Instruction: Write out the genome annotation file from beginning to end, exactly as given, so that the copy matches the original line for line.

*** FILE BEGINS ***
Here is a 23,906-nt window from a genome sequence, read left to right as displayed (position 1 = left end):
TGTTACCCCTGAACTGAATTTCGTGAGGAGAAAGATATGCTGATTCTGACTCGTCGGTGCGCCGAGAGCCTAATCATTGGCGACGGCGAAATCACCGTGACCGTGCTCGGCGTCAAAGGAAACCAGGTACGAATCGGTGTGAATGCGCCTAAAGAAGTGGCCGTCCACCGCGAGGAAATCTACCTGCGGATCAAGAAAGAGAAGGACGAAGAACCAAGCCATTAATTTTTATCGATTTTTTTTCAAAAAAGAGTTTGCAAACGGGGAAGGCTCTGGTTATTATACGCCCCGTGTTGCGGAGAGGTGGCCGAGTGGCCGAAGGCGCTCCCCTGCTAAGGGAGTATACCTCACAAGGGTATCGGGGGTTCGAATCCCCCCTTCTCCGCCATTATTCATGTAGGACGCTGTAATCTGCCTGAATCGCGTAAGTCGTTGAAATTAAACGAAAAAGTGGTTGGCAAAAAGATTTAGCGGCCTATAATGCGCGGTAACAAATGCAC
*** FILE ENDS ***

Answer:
Here is a 23,906-nt window from a genome sequence, read left to right as displayed (position 1 = left end):
TGTTACCCCTGAACTGAATTTCGTGAGGAGAAAGATATGCTGATTCTGACTCGTCGGTGCGCCGAGAGCCTAATCATTGGCGACGGCGAAATCACCGTGACCGTGCTCGGCGTCAAAGGAAACCAGGTACGAATCGGTGTGAATGCGCCTAAAGAAGTGGCCGTCCACCGCGAGGAAATCTACCTGCGGATCAAGAAAGAGAAGGACGAAGAACCAAGCCATTAATTTTTATCGATTTTTTTTCAAAAAAGAGTTTGCAAACGGGGAAGGCTCTGGTTATTATACGCCCCGTGTTGCGGAGAGGTGGCCGAGTGGCCGAAGGCGCTCCCCTGCTAAGGGAGTATACCTCACAAGGGTATCGGGGGTTCGAATCCCCCCTTCTCCGCCATTATTCATGTAGGACGCTGTAATCTGCCTGAATCGCGTAAGTCGTTGAAATTAAACGAAAAAGTGGTTGGCAAAAAGATTTAGCGGCCTATAATGCGCGGTAACAAATGCAC